Supported Decision Making During the COVID-19 Pandemic
By Catherine Oakleaf, Regional Director of Advocacy & Community Engagement, Inclusion Alberta
You may be surprised to learn that almost half, 43%, of adults receiving supports through the PDD (Persons with Developmental Disabilities) Program are independent adults, meaning that they do not have a legal guardian. Independent adults have many important freedoms, like deciding where to live, which educational opportunities, employment options and relationships to pursue, how to manage finances and how to navigate the healthcare system.
Like all adults, independent adults with developmental disabilities often rely on informal supports to make important decisions. Whether it’s asking friends for recommendations before buying a car, calling a parent when we aren’t sure how to get a stain out of the carpet or talking through a medical decision with a loved one, we all depend on the people around us to help us make everyday decisions. This need to consult with our loved ones about important decisions does not go away when we turn 18, regardless of whether we have formal guardianship in place. This raises some specific challenges in the COVID-19 era.
As we have seen over the past 11 months, COVID-19 is a serious illness that sometimes leaves adults incapacitated in hospital. In addition, some adults with developmental disabilities are at increased risk of serious illness from COVID-19. This has the potential to leave adults with developmental disabilities who are capable of making their own medical decisions vulnerable when they require informal supports to understand what’s happening in hospital and/or communicate with hospital staff.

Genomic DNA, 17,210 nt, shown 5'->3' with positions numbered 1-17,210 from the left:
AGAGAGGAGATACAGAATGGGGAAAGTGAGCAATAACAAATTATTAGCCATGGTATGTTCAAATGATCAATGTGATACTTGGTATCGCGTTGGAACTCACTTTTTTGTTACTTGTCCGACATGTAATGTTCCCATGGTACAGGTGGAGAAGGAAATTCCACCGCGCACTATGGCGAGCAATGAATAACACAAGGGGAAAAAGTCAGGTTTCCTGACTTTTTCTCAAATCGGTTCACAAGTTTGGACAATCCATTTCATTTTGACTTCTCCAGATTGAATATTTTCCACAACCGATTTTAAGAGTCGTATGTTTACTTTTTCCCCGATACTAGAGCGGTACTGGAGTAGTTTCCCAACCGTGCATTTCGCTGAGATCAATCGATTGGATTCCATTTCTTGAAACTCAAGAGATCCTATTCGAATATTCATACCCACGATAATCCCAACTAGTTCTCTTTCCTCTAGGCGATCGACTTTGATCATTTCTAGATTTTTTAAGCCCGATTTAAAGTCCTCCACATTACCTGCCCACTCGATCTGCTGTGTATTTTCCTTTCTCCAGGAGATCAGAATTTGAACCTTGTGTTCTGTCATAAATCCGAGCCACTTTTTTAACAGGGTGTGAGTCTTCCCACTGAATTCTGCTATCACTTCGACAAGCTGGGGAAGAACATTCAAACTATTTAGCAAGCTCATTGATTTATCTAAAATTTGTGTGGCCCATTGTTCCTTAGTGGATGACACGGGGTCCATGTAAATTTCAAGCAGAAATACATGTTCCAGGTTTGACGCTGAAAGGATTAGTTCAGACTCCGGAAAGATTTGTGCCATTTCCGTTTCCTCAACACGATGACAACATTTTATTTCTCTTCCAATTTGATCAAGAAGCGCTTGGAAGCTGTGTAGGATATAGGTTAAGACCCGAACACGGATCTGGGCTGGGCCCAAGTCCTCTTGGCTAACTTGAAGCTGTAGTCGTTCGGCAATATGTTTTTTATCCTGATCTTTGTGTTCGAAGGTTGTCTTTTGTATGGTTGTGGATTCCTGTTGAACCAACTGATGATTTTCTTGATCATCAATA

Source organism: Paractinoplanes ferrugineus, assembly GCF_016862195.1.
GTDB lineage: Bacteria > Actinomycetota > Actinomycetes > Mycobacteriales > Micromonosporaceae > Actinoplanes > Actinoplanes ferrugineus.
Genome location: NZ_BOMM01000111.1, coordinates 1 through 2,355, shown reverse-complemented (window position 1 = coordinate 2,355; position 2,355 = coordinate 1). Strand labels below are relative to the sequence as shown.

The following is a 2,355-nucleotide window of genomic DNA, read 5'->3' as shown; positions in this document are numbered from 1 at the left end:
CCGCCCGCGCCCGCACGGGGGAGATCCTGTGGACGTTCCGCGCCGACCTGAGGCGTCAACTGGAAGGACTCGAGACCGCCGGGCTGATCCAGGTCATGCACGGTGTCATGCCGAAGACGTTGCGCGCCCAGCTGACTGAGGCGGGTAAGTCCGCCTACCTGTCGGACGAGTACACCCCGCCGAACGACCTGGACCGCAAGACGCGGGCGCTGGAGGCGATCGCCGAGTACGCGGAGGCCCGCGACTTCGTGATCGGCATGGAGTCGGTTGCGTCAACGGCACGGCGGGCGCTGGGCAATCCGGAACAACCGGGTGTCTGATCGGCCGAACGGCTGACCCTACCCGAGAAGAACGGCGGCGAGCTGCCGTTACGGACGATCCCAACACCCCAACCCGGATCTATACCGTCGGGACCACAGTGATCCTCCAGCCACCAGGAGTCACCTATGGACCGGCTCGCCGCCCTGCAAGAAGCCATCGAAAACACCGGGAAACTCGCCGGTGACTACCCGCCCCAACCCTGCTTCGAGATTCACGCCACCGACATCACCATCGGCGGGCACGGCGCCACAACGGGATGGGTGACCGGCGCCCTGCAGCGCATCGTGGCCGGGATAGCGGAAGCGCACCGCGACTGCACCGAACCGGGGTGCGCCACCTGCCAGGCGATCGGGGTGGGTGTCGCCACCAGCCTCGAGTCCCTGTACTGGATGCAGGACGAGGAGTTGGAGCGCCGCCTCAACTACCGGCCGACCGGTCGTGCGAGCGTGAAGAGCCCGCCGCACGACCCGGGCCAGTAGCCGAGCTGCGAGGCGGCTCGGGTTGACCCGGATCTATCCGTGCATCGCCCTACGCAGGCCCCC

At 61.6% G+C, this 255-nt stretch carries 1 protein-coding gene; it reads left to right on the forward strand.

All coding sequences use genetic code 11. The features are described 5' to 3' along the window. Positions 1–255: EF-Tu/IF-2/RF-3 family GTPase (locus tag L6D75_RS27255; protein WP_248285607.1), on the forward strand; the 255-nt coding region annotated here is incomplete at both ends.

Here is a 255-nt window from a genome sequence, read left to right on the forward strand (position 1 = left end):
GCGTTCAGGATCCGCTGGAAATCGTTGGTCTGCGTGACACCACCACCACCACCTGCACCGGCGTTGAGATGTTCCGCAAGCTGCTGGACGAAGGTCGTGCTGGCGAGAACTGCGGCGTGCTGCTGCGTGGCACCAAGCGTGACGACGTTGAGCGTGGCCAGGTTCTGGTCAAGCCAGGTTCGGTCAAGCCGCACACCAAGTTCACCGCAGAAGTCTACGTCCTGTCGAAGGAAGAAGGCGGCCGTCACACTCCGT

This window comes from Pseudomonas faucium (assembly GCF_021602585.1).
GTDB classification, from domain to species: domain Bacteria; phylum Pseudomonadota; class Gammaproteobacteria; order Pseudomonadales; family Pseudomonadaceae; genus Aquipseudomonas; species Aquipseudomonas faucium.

During these challenging times, one tool that some families choose to use is Supported Decision Making. This is a document that is intended for adults capable of making decisions but who would like some support in making specific decisions, including medical decisions. The identified supporter can help to communicate the adult’s questions, concerns and decisions by talking to service providers including doctors, pharmacists, and care centres. The supporter has legal authority to access the adult’s personal information including medical records and help the adult think through decisions.
Supported Decision Making involves simply filling out an online form, designating a support person, establishing a clear start and end date for the supported decision making, and ensuring that the signed paperwork remains on file. This document does not jeopardize the adult’s independence, does not require a legal ruling and can be completed at any time. In the event that the adult does fall ill and require hospitalization, this document may be helpful to ensure that your loved one has the support that she or he requires.
Learn more about the individual and family advocacy that is offered by Inclusion Alberta.